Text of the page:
Union representation petitions filed with the National Labor Relations Board (NLRB) increased by 57% in the first six months of fiscal 2022 compared to the same period prior (October to March). And according to a recent Gallup poll, 71% of Americans support unions, the highest level since 1965.
“The pandemic caused many people to take stock of their lives and livelihoods,” says Altman. “Personal hourly workers were under a lot of pressure during Covid, they were taking a lot of risks at work. To get out of this feeling they weren’t being paid fairly, unionizing was a natural choice.”
In August, the National Federation of Independent Business reported for the third straight month that nearly half of business owners said they had job openings that were difficult to fill.
Michael Siers, an economist with the Maryland Department of Commerce, says this is the ideal time for people to find a job that matches their skills to maximize their earning potential.
“The difficulty of finding workers also translates into higher wages for new hires, making it more attractive than ever for workers to change jobs or re-enter the labor market,” says Siers.
He adds that this is also a good time to make sure your work contributions match your salary. One way to do this is to compare your performance to someone who earns the same as you and to someone who is your manager. If you feel like you’re underpaid, this could be a good time to ask for a raise.
However, some companies may not have the budget to pay more, which is the case when workers have to make the sometimes difficult decision to look for another job.
What employers do for the job market
Employers are in a precarious position to balance today’s demand with future economic downturns such as a recession. They are also staring at a labor shortage that is causing some companies to retain employees they would otherwise lay off in the current economic slowdown.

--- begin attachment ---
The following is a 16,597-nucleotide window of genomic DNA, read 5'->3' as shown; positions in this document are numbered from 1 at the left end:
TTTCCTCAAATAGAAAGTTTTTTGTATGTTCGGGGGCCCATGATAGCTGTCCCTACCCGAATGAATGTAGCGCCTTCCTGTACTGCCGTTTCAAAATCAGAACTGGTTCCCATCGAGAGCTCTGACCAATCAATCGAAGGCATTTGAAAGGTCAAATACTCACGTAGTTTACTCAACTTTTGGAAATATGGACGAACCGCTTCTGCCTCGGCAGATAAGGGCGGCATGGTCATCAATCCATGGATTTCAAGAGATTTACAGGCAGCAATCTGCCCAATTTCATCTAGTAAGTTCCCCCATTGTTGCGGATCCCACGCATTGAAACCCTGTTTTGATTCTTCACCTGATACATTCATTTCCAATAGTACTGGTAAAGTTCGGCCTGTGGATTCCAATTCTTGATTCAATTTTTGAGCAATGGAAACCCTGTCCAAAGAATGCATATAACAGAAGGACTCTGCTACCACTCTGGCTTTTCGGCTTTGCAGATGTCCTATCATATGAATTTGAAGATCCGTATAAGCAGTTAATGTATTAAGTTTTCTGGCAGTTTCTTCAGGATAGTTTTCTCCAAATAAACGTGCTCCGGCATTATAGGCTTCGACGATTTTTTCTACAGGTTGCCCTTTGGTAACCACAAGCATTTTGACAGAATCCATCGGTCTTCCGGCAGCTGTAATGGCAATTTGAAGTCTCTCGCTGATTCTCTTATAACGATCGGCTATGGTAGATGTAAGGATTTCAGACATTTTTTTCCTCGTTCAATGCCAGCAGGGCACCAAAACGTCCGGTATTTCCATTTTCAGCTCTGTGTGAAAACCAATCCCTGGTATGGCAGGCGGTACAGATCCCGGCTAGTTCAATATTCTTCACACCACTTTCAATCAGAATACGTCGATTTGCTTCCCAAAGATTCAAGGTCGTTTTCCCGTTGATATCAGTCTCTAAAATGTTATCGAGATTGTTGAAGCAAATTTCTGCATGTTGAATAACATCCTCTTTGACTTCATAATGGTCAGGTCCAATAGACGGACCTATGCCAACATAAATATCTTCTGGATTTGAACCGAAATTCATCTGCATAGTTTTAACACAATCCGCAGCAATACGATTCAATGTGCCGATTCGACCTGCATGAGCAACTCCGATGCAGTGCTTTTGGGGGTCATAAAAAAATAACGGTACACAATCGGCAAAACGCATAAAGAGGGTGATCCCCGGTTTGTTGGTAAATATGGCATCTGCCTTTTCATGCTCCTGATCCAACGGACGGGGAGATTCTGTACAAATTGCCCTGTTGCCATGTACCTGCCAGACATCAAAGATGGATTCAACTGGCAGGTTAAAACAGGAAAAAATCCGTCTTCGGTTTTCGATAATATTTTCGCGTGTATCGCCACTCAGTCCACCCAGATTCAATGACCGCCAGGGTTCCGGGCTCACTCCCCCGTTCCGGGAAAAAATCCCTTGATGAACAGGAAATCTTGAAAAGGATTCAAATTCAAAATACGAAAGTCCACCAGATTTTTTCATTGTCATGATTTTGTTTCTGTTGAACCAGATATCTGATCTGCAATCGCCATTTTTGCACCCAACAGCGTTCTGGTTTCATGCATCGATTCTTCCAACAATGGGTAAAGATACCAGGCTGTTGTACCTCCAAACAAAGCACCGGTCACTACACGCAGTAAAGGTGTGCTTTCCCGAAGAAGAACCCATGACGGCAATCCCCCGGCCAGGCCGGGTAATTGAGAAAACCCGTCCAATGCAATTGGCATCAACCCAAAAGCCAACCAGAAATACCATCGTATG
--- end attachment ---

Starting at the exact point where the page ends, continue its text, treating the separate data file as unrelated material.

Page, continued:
“I think there might be some labor hoarding,” says Elise Gould, a senior economist at the Economic Policy Institute. “Employers hold on to workers because they’ve had such a hard time rehiring, so they think, ‘Let’s not act too fast,’ even as they anticipate weakness to come.”
Wage inflation is another issue both employers and the Fed will have to contend with as it tries to pull off its soft landing. Wage inflation simply means an increase in nominal wages. When employers have to pay higher wages, those increases are often passed on to the cost of goods and services – pushing up prices and contributing to headline inflation.
Right now we are in a situation where the snake eats its tail as real wages – which measure the purchasing power of the dollar – lag behind inflation. Real average hourly earnings fell 2.8% in the 12 months to August.
Firms are under pressure to pay higher wages, even as business falters in some sectors. For example, manufacturing growth is at a two-year low, according to the latest S&P Global US Manufacturing PMI report.
Dan North, senior economist at global trade credit insurer Allianz Trade North America, says inflation-driven wage increases will also slow job growth.
“Employers will now be a little reluctant to offer a job and instead look to squeeze a little more productivity out of the employees they already have… just look at Google,” says North.
On Sept. 6, Google CEO Sundar Pichai said he wants to improve Google’s productivity efficiency by 20%, which means slowing the hiring rate and making better use of existing resources. Some interpreted his comments as a warning sign that layoffs were imminent.
While the tech industry has made headlines for laying off workers, it’s not the only one that will feel the effects of rising interest rates. Gould says the Fed’s aggressive monetary policy will hit various industries harder and sooner due to their sensitivity to interest rate fluctuations.
“Construction — commercial or residential — is going to take longer to slow down because those lead times are 5 to 6 months away,” Gould says. “We’re going to see a faster decline in things that people might get credit for because they’re anticipating much higher interest rates hitting their pockets now.”
If inflation continues to push consumers and unemployment starts to rise, retail and travel are likely to falter given their reliance on consumer spending.